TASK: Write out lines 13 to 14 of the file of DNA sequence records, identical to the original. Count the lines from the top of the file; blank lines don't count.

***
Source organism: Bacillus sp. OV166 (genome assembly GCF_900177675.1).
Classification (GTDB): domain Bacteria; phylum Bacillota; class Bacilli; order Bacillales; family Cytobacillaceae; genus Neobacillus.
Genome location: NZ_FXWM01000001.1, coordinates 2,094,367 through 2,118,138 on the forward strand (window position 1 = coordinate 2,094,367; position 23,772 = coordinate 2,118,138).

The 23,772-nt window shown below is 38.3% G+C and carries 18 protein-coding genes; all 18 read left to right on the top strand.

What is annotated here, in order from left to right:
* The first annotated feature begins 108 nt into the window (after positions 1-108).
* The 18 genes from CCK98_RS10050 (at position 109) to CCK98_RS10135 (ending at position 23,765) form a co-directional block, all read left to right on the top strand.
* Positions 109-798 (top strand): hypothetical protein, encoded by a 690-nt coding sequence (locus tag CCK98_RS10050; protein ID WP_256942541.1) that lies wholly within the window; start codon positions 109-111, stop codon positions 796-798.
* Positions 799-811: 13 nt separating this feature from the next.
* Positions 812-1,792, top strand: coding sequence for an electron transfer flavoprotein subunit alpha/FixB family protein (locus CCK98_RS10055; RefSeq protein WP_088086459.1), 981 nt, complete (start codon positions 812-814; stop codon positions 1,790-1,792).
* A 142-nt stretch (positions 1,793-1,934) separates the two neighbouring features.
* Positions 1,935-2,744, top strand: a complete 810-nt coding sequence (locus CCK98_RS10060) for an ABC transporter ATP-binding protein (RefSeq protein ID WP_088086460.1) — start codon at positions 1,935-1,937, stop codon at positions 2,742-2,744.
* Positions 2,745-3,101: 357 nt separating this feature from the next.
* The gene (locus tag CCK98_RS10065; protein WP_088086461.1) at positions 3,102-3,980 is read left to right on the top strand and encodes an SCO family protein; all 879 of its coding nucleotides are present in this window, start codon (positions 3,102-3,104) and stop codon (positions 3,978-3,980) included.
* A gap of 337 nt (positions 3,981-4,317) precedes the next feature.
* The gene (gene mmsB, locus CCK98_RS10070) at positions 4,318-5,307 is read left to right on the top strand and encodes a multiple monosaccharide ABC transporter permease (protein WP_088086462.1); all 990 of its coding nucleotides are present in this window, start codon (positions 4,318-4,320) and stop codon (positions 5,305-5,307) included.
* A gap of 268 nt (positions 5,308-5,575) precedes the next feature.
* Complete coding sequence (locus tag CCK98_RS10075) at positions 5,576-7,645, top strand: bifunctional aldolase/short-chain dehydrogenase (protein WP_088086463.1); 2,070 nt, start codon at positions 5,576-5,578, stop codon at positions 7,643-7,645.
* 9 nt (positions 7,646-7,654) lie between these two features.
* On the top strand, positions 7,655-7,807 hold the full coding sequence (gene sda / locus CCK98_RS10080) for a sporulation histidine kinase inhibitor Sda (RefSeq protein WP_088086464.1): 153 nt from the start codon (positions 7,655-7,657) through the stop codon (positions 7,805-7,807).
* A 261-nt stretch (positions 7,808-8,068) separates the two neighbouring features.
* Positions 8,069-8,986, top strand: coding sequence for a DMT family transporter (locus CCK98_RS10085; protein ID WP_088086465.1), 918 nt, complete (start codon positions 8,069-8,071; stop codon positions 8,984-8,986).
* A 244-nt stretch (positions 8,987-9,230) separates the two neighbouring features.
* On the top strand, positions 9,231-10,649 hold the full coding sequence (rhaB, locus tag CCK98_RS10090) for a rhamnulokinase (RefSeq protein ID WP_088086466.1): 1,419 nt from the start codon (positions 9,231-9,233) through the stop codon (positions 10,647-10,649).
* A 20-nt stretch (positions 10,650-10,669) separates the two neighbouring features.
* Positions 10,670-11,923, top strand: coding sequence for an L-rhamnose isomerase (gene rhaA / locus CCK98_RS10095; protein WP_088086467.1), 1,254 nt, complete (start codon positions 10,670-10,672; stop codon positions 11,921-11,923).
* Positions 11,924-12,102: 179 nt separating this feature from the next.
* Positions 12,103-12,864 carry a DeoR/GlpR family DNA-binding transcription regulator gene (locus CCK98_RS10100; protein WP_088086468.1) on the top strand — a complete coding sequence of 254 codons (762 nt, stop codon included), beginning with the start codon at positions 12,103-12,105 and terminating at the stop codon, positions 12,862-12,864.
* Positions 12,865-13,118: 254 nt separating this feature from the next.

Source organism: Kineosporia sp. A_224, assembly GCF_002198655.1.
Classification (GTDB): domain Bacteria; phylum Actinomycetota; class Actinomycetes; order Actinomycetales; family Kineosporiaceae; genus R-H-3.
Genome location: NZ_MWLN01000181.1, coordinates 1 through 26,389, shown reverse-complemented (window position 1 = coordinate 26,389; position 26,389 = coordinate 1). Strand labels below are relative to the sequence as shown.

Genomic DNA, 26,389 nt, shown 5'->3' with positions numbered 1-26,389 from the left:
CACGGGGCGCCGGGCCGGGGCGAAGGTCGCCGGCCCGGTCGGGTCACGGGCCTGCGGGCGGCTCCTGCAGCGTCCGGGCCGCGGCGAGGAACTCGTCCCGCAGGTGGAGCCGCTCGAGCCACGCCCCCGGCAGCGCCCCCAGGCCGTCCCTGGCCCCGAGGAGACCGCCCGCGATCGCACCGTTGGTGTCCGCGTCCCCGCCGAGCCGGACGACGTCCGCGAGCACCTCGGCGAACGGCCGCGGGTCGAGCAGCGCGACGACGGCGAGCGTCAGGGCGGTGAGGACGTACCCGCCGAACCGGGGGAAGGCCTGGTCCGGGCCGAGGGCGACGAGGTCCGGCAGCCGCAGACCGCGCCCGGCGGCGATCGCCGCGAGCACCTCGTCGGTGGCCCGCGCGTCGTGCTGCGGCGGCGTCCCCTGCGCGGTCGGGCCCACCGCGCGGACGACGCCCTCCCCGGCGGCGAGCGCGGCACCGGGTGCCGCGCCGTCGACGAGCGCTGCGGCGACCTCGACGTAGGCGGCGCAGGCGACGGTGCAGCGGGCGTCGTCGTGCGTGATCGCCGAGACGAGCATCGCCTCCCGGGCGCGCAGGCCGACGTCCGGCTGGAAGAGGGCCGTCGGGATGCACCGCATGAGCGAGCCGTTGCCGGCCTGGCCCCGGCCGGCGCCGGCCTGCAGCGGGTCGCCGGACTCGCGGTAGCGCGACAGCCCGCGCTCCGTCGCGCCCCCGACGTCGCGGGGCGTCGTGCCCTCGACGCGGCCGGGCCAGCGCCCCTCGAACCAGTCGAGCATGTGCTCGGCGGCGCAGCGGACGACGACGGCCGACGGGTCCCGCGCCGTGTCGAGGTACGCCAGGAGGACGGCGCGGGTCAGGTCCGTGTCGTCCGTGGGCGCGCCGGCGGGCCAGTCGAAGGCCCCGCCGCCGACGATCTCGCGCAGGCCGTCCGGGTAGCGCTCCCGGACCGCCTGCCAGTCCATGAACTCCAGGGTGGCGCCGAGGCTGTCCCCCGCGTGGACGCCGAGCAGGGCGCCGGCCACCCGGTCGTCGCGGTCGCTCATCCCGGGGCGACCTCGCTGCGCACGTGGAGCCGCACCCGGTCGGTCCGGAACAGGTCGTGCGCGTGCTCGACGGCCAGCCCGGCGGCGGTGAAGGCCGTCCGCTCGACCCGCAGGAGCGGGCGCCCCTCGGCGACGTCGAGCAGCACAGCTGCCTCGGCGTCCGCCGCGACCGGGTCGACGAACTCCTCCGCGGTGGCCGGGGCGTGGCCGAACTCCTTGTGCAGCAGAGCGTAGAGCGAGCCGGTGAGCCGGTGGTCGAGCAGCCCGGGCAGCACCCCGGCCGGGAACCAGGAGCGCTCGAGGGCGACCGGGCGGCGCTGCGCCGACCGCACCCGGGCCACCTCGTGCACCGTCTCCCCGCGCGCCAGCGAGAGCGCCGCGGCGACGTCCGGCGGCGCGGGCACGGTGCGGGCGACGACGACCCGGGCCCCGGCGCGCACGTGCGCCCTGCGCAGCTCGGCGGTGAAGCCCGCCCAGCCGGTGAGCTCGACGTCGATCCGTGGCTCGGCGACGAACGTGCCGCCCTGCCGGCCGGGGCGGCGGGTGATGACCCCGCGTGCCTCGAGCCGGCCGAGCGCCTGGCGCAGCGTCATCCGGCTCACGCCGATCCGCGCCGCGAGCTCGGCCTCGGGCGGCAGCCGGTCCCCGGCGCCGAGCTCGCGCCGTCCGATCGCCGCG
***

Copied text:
* Positions 2,745-3,101: 357 nt separating this feature from the next.
* The gene (locus tag CCK98_RS10065; protein WP_088086461.1) at positions 3,102-3,980 is read left to right on the top strand and encodes an SCO family protein; all 879 of its coding nucleotides are present in this window, start codon (positions 3,102-3,104) and stop codon (positions 3,978-3,980) included.